We are definitely a language company. The original owner is a Southern boy from Georgia who went to France and fell in love with it. He moved back to Brooklyn and wanted to be able to go to classes and share the culture. But there wasn’t really anything happening in the city that was fun. There were language classes but they were very structured and expensive. Since he spoke enough French he decided to teach his friends. He taught classes in his living room under the name “Sam Teaches French.” People loved it and starting asking if he offered other languages so he eventually brought on other teachers. There was so much interest that he had to move the classes of his living room and Fluent City in its current form was born.

language class brooklyn

Happy and relaxed language learners!

How are the languages incorporated into your cultural events?
We have cultural events, movie screenings, cooking classes, things that allow you to put your language skills to practice. Having a casual atmosphere helps you feel more comfortable. But more important than trying the language is that when classes go out together they really form a bond that helps them connect with each other. Students tend to stay with the program longer when they’ve connected with their classmates and teacher. We also have events in English. We offer a mix of both because we want students to practice their language but don’t want them to be excluded from events just because they don’t speak the language. We do panels with a focus on topics like how to start a travel blog, how to take your startup global, and how to volunteer abroad.

You offer Mandarin, Russian and Hebrew among others as language learning opportunities. How do you choose which languages to offer?
We started with French and Spanish because people take them in high school so they have a background in them. It’s intimidating to start something new as an adult. It’s easier to start a language that you know a bit about. They’re popular languages. But some people are the opposite and will purposefully pick Japanese because they want to start from the beginning and learn something new. We also did some surveys to find out what language people were into and now we offer 10 languages.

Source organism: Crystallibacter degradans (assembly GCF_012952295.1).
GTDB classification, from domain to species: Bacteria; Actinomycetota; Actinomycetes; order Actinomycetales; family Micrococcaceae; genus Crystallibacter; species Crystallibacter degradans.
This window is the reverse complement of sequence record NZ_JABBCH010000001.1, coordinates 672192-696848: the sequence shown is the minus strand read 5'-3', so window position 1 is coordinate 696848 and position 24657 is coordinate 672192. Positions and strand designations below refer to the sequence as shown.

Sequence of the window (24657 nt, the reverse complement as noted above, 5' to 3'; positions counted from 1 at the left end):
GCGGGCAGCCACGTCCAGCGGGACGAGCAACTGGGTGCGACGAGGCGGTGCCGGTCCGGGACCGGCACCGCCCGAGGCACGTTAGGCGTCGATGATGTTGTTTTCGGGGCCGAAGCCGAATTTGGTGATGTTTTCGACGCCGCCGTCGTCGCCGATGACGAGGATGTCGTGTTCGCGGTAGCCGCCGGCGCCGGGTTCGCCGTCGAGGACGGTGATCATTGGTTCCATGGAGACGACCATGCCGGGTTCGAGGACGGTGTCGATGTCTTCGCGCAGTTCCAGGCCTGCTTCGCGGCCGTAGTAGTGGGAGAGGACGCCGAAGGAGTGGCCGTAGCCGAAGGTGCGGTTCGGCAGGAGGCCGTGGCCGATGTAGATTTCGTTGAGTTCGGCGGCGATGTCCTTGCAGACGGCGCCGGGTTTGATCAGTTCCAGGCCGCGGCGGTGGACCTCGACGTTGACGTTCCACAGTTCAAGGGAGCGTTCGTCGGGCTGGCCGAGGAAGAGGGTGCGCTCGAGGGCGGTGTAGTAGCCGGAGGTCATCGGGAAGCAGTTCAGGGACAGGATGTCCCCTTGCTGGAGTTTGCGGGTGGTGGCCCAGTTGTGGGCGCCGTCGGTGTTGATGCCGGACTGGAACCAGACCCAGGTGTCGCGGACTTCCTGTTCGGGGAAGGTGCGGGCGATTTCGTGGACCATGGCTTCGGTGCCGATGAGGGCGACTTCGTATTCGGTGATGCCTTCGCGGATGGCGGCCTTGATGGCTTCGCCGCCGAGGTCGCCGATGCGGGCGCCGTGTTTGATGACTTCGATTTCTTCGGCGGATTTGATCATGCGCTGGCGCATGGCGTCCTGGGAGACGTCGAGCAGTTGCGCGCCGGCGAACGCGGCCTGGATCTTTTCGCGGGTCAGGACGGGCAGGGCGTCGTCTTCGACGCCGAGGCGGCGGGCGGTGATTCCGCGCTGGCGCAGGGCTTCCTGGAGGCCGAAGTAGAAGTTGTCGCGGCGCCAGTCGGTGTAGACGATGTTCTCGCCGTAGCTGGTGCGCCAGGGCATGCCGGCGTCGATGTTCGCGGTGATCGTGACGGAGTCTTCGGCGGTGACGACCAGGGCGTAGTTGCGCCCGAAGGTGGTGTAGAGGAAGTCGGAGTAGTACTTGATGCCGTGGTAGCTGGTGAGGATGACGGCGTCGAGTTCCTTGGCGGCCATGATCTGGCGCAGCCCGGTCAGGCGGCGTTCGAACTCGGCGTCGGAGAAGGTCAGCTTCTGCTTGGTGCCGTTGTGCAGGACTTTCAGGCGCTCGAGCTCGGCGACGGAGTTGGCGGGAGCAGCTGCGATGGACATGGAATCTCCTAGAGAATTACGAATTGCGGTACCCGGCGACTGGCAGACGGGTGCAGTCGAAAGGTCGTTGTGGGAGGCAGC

With so many options, where should a language lover start?
Our open houses are perfect for curious people and their friends. They offer a chance for people to experience our classes. We do a free 45-minute workshop with donuts and coffee and they’re a ton of fun. It’s often a mix of potential students and current students who are interested in a taking an additional language. People come out because who doesn’t want a free 45-minute language workshop and brunch!? I love running the open houses!

Browse language classes by location and learn more about Fluent City at www.fluentcity.com.

My Most Awkward Public Speaking Mistake and How I Lived to Tell the Tale


public speaking survival tips

I am a public speaking junkie. I relish any chance to speak to an audience. I even teach public speaking to support people who are tasked with infotaining the masses. Despite over a decade of speaking, I still make mistakes. I’ve messed up in ridiculous ways. Ten years ago I tripped over a cord into a stumbling, slow motion fall in front of a class of high school seniors. Another time I completed a 45 minute workshop only to realize my zipper was down the whole time. When you make a habit of public speaking, mistakes are inevitable. But none have been as awkward as a presentation I made last year at a Greater Seattle Business Association event.

The setting: A Seattle brewery with around 50 friendly young professionals who were well into their second or third drink. I spoke from a stage about four feet above the crowd.

The task: Ten minutes to give an engaging talk on practical networking tips like how to create conversation with strangers and how to politely exit dead end conversations.